“We thought about bowling, we thought about arcade games,” Yeager says, “so that’s how the vision came together. We really wanted to make everything social, nostalgic and fun.”
“And we did it!” says Chris Trendler, another partner and the venue’s general manager.
Food, games and ambience
The name Decades is designed to evoke a sense of nostalgia, though the vibe of the place is definitely on trend.
The 15,500 square feet of space is divided in half by a partition topped with frosted glass panels.
Little has been changed about the building’s interior color scheme since local restaurateurs Sam Guo and his parents, Perry Guo and Judy Lin, bought it in 2015.
The cream-colored walls have been merely brightened a bit, and the yellow-tiled lower walls — familiar to those who remember the building’s National Guard years — remain.
Look closely, and you might spot the words “Keep Your Armory Clean” embossed in red on one of the tiles near the Skee-Ball lanes.
Hanging above all the buzzing, beeping, clattering and noshing are large spheres of white light, each containing a letter spelling out “Decades.”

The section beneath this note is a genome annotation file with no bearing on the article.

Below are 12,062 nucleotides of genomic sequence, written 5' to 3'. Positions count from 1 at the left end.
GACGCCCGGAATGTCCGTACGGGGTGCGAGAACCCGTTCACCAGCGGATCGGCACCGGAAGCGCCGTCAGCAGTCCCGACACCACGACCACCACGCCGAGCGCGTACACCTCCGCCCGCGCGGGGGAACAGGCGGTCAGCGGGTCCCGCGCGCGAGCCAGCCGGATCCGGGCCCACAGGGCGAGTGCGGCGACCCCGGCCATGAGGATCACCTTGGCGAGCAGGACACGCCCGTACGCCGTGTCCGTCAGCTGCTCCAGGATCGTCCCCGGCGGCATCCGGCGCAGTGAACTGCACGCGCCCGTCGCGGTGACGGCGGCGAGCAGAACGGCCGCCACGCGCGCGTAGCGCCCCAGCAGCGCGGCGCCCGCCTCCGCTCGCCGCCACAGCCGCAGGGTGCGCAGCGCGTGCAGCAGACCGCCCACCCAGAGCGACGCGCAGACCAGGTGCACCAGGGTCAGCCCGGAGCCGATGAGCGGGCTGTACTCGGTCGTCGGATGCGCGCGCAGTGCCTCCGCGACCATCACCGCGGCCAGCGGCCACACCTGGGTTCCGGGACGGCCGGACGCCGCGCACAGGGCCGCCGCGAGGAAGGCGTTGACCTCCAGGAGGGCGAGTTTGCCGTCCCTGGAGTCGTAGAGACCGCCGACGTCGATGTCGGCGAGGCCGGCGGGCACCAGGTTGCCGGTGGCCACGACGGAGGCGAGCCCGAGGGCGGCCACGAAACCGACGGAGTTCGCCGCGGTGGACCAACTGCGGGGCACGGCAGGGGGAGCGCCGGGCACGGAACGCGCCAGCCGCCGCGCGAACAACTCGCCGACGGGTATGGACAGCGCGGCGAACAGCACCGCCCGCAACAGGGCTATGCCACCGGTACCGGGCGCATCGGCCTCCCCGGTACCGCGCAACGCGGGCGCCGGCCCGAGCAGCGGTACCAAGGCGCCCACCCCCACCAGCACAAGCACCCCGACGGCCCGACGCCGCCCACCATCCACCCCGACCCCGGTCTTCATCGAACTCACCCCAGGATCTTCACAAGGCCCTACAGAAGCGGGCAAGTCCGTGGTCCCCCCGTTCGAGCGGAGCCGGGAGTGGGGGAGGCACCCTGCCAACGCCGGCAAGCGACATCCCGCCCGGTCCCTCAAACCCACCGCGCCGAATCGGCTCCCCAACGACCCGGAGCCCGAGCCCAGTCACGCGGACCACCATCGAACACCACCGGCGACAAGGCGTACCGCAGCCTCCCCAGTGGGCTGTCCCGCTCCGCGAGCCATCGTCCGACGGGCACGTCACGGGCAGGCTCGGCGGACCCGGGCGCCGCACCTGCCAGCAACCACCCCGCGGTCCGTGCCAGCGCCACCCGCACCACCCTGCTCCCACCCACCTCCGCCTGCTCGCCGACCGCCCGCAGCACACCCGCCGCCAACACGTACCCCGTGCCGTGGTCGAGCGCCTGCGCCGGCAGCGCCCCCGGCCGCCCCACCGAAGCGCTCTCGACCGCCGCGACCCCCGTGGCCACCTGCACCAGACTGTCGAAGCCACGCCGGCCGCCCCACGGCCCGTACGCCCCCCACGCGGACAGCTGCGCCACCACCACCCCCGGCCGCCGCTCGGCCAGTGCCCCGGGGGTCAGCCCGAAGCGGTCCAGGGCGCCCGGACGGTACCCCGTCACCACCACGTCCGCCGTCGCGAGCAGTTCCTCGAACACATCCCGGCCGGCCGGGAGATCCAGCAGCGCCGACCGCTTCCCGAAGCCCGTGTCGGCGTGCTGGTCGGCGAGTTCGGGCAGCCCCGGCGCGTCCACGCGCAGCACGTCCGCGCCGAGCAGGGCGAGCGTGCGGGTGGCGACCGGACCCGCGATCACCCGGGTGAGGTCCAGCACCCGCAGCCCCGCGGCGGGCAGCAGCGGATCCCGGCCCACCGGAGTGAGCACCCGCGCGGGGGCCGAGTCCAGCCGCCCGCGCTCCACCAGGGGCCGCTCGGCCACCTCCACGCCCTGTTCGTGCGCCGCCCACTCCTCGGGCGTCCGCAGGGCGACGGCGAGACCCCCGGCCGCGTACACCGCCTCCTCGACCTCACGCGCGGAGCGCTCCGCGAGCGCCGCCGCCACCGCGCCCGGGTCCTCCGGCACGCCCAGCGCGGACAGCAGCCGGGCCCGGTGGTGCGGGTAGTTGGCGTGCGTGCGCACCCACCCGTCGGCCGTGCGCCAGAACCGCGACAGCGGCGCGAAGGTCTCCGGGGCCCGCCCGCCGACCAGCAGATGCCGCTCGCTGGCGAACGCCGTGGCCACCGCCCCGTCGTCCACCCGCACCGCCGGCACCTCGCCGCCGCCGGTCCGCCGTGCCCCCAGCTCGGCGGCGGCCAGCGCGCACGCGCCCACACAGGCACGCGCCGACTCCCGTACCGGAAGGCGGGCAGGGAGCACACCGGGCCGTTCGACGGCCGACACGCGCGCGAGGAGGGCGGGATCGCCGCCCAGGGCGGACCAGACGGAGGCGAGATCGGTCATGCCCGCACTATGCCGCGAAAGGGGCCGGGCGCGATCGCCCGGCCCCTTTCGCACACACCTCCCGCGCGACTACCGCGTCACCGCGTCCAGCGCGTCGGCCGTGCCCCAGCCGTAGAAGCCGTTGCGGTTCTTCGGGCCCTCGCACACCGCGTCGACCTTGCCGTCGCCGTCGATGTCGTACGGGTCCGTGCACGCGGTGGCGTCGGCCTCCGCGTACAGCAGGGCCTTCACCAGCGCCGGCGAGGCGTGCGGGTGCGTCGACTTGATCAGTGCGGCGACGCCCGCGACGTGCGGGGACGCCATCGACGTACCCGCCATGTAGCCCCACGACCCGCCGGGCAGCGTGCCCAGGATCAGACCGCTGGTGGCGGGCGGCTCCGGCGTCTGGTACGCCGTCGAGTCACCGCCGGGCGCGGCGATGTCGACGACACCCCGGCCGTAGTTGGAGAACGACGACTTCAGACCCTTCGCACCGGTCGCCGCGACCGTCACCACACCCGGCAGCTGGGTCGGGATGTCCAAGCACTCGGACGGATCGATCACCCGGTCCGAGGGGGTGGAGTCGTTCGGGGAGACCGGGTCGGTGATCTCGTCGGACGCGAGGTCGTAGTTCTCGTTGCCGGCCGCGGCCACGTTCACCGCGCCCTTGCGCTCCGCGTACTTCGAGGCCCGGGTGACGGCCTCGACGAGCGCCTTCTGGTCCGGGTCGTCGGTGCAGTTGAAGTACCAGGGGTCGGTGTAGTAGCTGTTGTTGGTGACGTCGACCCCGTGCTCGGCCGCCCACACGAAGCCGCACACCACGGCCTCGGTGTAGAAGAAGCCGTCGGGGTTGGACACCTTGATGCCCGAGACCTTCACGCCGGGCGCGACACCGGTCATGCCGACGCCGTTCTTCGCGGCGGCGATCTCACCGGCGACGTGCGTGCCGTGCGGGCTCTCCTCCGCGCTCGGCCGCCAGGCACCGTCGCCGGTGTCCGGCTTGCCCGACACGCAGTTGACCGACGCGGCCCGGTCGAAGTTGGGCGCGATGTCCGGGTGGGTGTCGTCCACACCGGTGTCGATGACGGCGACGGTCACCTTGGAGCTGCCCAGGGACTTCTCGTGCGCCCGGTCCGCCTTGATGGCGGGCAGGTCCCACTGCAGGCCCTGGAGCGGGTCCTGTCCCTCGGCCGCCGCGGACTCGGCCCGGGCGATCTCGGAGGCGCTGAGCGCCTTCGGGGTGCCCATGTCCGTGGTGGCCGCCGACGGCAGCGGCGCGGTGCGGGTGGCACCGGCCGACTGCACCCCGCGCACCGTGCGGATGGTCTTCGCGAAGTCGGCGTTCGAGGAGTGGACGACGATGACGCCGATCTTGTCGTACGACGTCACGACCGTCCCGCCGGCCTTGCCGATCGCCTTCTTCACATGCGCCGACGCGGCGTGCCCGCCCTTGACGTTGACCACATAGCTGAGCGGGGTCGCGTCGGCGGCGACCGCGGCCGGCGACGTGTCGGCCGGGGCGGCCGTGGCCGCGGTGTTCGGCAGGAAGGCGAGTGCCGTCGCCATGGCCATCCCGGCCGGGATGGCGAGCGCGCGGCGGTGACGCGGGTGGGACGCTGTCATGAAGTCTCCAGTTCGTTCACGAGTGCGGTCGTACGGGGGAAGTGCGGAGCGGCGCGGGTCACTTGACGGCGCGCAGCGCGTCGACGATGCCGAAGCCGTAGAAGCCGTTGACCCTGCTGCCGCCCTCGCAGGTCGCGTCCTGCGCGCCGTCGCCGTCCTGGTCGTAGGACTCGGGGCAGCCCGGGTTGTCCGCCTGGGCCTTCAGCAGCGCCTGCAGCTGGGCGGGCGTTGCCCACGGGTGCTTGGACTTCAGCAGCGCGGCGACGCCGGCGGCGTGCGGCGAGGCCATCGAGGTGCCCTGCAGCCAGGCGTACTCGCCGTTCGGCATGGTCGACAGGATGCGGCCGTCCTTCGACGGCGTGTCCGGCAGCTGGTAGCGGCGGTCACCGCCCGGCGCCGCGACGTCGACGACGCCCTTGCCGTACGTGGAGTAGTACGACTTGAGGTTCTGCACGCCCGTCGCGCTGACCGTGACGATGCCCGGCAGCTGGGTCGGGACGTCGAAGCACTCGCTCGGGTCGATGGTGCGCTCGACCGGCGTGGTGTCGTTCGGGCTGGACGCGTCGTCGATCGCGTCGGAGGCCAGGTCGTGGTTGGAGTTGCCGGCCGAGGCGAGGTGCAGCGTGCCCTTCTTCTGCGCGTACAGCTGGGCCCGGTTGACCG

On a recent night, as men in suits talked over drinks at the bar and groups of friends shared brisket spaetzle and lump crab dip from a pretzel bowl, adults and kids played “Pac-Man,” “Super Mario Bros.,” “Donkey Kong,” “Mortal Kombat,” “Street Fighter II,” “Centipede” and “Lethal Enforcers.”
Gaming costs about two bits at Decades; tokens are four for $1, and most machines require only one token.
Decades boasts about 20 video games, along with a couple of pinball machines, some driving games like “Cruisin’ USA,” basketball-hoop shooting and Skee-Ball.
To pick the arcade games that fill about a third of Decades’ space, Trendler says, “we chose some of our favorites growing up and then some classics that you are obligated to have, almost.”